Yesterday, the Supreme Court ruled that Frjálsi fjárfestingabankinn bank cannot demand higher interest payments in accordance with the Central Bank’s interest rate of loans tied to foreign currencies, Mbl.is reports.
The Supreme Court. Photo by Páll Kjartansson.
It is evident that the people who took currency loans and paid them in full will be refunded tens of billions. There is however great uncertainty as to how widespread the effect from the Court ruling will be.
According to the Landsbanki’s manager Steinþór Pálsson, it is clear that the bank’s currency loans must now be recalculated.
Íslandsbanki will carefully evaluate the ruling and its effects but points out that no currency loans were to be found in the bank’s portfolio of special bonds. According to the interpretation of the ruling, that would be considered to be least in the bank’s favor, the bank’s asset ratio will continue to be above the limits set by the Financial Supervisory Authority (FSA), the bank said in a statement.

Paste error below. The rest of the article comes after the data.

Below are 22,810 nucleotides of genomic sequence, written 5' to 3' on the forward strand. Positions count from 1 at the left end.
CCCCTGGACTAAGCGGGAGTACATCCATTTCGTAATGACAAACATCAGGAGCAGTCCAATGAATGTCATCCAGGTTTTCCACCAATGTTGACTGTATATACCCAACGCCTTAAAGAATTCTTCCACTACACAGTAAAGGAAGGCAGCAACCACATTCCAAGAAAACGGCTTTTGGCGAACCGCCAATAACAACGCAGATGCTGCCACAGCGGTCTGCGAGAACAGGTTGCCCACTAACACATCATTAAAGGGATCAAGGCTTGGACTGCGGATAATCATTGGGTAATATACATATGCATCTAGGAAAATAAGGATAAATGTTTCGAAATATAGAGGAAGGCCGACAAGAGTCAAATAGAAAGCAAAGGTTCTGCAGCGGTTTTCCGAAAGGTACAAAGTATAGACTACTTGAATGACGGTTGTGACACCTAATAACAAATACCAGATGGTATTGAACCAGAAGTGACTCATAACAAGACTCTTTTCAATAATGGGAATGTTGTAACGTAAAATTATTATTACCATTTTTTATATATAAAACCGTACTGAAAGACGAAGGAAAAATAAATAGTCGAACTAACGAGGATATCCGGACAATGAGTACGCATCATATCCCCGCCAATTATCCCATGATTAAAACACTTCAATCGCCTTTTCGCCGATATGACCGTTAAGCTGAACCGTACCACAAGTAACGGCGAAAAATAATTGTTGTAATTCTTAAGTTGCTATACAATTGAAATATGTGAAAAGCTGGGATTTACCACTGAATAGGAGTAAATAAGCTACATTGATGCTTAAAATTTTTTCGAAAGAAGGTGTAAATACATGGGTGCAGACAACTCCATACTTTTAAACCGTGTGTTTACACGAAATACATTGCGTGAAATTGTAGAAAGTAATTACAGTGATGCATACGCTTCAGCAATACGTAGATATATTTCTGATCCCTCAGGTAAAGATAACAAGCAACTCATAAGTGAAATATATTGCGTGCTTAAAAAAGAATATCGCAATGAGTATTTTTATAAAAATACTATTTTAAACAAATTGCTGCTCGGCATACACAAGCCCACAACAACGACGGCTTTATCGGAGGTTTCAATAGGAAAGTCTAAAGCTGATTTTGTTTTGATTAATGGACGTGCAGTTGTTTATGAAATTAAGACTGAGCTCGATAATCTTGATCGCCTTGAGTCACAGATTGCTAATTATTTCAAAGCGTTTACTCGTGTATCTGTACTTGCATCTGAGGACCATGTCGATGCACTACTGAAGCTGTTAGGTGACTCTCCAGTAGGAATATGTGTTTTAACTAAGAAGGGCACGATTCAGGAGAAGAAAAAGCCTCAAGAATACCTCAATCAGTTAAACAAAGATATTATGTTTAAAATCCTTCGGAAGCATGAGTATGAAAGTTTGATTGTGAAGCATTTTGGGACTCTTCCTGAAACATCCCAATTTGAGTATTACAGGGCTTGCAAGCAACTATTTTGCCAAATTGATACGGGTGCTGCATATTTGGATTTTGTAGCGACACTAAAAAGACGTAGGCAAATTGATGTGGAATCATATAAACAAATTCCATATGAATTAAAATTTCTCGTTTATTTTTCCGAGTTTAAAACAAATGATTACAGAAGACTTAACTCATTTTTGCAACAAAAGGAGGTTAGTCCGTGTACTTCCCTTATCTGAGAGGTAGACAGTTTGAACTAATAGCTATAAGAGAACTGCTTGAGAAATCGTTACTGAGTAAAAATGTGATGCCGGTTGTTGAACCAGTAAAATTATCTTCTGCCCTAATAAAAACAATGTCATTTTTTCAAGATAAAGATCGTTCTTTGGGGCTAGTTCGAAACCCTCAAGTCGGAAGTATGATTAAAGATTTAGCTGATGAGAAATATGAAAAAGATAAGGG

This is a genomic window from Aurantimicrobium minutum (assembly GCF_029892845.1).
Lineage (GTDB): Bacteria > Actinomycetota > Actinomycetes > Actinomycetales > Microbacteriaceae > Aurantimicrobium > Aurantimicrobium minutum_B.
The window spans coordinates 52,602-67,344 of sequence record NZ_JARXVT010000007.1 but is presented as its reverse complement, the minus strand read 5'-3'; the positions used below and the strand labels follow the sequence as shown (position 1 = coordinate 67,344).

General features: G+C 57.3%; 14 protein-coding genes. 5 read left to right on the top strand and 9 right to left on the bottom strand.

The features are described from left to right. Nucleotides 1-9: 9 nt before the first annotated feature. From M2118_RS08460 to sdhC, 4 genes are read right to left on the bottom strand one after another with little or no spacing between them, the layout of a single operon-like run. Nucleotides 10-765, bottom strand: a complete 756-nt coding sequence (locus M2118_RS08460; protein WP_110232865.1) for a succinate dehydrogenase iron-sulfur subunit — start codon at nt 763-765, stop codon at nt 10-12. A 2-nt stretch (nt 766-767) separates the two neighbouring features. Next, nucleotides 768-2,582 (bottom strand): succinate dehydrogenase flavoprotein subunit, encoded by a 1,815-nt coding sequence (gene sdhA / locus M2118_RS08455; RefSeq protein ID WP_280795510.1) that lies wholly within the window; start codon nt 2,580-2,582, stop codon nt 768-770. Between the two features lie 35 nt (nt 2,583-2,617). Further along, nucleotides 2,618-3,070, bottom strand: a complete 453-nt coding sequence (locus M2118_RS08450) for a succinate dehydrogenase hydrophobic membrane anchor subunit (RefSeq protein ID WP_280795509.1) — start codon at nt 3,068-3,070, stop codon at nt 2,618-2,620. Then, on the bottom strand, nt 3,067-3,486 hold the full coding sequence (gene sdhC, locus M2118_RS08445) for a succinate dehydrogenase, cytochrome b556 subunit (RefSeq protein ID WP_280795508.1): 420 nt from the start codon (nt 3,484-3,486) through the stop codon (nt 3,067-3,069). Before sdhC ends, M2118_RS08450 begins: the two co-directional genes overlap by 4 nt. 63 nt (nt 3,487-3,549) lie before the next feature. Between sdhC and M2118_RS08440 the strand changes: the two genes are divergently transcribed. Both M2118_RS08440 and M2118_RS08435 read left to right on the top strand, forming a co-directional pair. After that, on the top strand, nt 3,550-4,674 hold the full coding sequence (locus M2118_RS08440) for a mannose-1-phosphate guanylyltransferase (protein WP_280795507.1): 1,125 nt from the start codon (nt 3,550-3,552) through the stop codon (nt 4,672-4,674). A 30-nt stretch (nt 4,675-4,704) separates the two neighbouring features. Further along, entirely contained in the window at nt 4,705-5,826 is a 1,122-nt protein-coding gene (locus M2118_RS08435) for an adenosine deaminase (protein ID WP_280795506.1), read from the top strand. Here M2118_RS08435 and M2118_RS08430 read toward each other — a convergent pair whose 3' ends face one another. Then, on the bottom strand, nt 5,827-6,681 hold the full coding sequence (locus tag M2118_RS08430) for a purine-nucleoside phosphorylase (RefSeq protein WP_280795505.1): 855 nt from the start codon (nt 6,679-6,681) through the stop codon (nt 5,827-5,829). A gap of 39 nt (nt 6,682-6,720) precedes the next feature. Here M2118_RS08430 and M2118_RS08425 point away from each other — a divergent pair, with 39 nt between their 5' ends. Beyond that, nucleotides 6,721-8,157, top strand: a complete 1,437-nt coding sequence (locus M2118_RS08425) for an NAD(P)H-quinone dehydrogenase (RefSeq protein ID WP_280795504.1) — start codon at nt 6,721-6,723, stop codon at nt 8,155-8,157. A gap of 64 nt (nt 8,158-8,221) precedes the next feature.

Arion Bank issued a statement saying that the ruling’s precedence value has yet to be determined in light of the currency loans the bank has already recalculated and that the bank’s financial status would remain solid.
The head of the FSA Gunnar Andersen told Morgunblaðið today that the banks should be able to easily handle the ruling’s consequences, adding that in his opinion it does not pose a threat to the country’s financial stability.
The banks will not have a reclaim right to the old banks’ bankruptcy funds as the deadline for issuing claims has run out. The government’s contract with foreign creditors regarding the takeover of the bank’s assets did not contain a clause stipulating that were rulings to change the premises, the contract should be renegotiated.